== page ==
Risky Movies and Prison Screenings? How a German Festival Bucked the System
The Oldenburg Film Festival, running Sept. 13-17, spotlights projects that are "driven by passion, not the market," along with hosting screenings for maximum-security inmates that are highly sought-after slots for filmmakers.
Torsten Neumann has a thing for the underdog. When he co-founded the Oldenburg Film Festival 24 years ago, Neumann wanted to create a showcase, and an industry platform, for the kind of movie that gets made against the odds.
"The film that takes risks, that's driven by passion, not by the market," he says.
While most second-tier festivals content themselves with a selection of the year's greatest hits from Cannes, Venice and Toronto, Oldenburg, free from the pressure of studio politics, has put the focus on discovery. It's a lineup that is carefully curated, not market-tested.
"It's become extremely hard for independent distributors to take chances on films that don't have a built-in audience," says Neumann. "We want to give those films a platform, especially for smaller distributors who can really use us to generate attention."
American cinema is a lifelong obsession for Neumann, and Oldenburg has been a haven for U.S. genre fare since the beginning. This year, the festival features four world premieres from American directors: A Violent Man, a mixed martial arts drama from writer-director Matthew Berkowitz that stars NFL running back turned actor Thomas Q. Jones (Straight Outta Compton); Dan Mirvish's dark comedy Bernard and Huey, featuring Anchorman's David Koechner; Crowhurst, a biopic from Simon Rumley about Donald Crowhurst, the British businessman who died in 1969 while trying to sail around the world solo (Rumley's thriller Fashionista, a hit on this year's genre-focused Fantastic Fest circuit, also will be making its German premiere at Oldenburg); and Quest, an inspirational tale from Santiago Rizzo, based on the teacher and mentor who saved the first-time director from a life of crime.
Quest has been picked for Oldenburg's sought-after prison slot. It will be screened Sept. 16 for a group of festival attendees and inmates at the city's maximum security prison, JVA Oldenburg. The prison screenings, far from being a gimmick, are an integral part of the festival: In 2016, Amanda Plummer attended a screening of Pulp Fiction to a packed (and yes, captive) audience.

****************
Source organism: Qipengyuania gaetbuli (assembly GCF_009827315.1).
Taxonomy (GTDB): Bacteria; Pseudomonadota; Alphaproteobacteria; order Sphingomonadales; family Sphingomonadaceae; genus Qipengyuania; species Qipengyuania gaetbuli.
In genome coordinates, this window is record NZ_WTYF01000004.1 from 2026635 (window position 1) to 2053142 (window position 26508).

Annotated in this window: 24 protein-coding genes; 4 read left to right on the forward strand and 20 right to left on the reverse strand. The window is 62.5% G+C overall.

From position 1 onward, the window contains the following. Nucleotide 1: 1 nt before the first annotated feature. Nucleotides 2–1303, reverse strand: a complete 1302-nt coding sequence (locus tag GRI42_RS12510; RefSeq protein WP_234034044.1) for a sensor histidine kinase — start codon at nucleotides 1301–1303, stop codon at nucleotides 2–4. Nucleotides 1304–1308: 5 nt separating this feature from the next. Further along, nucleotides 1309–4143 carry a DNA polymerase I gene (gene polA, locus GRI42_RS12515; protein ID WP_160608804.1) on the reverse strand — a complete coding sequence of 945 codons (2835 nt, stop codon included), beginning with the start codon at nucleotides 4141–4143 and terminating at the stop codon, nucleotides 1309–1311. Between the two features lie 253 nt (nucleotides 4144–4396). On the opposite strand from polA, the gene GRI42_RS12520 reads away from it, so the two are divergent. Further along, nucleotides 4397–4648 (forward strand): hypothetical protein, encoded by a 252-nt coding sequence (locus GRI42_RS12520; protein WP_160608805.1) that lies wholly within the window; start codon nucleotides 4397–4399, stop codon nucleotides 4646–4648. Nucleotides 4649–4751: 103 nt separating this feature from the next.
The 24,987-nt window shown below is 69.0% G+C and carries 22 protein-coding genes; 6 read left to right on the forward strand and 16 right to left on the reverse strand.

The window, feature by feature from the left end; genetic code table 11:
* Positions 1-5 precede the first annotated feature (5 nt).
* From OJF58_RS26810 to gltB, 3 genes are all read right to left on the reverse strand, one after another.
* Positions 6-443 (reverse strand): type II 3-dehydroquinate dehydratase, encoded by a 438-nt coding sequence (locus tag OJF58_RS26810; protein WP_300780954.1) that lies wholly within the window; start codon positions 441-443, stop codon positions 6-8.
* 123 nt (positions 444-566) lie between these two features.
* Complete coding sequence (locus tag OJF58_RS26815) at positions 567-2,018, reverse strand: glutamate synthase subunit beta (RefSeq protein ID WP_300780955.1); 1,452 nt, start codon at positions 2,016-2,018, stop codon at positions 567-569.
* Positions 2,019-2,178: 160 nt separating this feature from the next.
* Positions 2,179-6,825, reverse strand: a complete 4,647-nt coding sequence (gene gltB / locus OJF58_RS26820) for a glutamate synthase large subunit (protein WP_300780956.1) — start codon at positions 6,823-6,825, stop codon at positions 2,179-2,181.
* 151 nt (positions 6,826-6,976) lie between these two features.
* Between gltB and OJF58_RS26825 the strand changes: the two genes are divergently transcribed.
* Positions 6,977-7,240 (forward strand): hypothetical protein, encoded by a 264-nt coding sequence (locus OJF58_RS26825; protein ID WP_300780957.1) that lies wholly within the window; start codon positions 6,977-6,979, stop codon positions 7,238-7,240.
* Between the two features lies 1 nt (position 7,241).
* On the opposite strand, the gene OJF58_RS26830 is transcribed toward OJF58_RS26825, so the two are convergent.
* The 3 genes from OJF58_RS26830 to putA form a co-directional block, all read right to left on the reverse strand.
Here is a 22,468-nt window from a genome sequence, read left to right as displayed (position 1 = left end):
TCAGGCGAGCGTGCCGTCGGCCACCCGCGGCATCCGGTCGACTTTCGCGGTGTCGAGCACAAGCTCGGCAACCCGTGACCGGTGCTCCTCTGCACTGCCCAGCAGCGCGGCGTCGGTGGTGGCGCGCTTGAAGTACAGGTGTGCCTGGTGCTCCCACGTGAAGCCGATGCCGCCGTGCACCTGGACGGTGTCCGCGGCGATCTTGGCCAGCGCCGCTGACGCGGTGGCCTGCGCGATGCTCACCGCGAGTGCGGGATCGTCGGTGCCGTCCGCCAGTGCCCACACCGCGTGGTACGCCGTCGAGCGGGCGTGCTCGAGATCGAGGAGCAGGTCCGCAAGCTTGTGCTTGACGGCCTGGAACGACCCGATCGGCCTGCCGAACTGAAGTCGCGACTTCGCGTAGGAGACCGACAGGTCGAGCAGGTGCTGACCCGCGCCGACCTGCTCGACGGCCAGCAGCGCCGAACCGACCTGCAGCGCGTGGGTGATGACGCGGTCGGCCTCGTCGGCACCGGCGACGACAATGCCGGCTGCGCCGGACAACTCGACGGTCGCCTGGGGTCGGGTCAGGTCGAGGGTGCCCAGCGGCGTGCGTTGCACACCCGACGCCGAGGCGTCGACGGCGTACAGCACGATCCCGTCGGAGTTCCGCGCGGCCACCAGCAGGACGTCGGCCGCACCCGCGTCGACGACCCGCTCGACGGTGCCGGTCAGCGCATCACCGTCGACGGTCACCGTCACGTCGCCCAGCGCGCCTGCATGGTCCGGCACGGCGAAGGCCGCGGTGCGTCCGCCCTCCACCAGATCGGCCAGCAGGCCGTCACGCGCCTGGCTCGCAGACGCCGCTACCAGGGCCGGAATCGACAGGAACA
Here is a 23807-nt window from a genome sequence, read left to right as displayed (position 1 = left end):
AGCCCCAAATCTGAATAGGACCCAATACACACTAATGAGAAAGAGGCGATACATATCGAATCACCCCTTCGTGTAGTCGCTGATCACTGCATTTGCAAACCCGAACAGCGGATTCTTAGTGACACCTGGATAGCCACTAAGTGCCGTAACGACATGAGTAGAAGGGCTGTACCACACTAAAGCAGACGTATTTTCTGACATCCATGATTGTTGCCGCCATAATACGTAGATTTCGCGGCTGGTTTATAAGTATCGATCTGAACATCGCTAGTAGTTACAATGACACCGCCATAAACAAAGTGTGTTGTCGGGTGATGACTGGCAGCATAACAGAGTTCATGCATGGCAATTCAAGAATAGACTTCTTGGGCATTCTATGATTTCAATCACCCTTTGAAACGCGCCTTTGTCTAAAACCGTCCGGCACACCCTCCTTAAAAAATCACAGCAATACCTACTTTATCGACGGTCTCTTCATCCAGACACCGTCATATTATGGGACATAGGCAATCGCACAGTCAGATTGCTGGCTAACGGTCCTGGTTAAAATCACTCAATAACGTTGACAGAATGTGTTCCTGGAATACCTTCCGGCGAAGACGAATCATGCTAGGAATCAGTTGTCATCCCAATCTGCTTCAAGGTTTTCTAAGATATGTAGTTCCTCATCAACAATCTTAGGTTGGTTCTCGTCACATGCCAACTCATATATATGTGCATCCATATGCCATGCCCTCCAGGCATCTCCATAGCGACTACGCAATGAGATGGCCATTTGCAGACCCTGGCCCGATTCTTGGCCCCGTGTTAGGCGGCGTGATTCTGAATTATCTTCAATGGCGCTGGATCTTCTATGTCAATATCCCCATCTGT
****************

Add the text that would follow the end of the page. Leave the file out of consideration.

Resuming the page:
And, like every year, Oldenburg's 2017 lineup includes several passion projects that embody the term "independent" — perhaps none more than Junk Head, the Japanese sci-fi film that will have its European premiere. Artist Takahide Hori spent seven years meticulously designing every aspect of the stop-motion feature that is centered on a postapocalyptic battle between humans and clones. He wrote, directed, shot and scored Junk Head, did the animation and provided all the voice work. Hori's name is, literally, the only one on the credits. "He takes the concept of indie to a whole other level," says Neumann.
While Oldenburg remains primarily a "pure" film festival, with no official market or industry screenings, Neumann last year introduced an industry-friendly element, the Matchbox co-production lounge, to bring together experienced filmmakers and emerging talents to help make impossible projects happen.
This year's slate of films seeking backing includes Fake Oxygen, a modern-day retelling of Madame Bovary from Dunja Kusturica, the daughter of two-time Palme d'Or winner Emir Kusturica, and The Seventh Magpie, a new project from 1970s directing legend Nicolas Roeg (Don't Look Now, The Man Who Fell to Earth).
Says Neumann, "We want to provide a place where these passion projects can be made and seen, hopefully at a future Oldenberg festival."
This story first appeared in the Sept. 6 issue of The Hollywood Reporter magazine. To receive the magazine, click here to subscribe.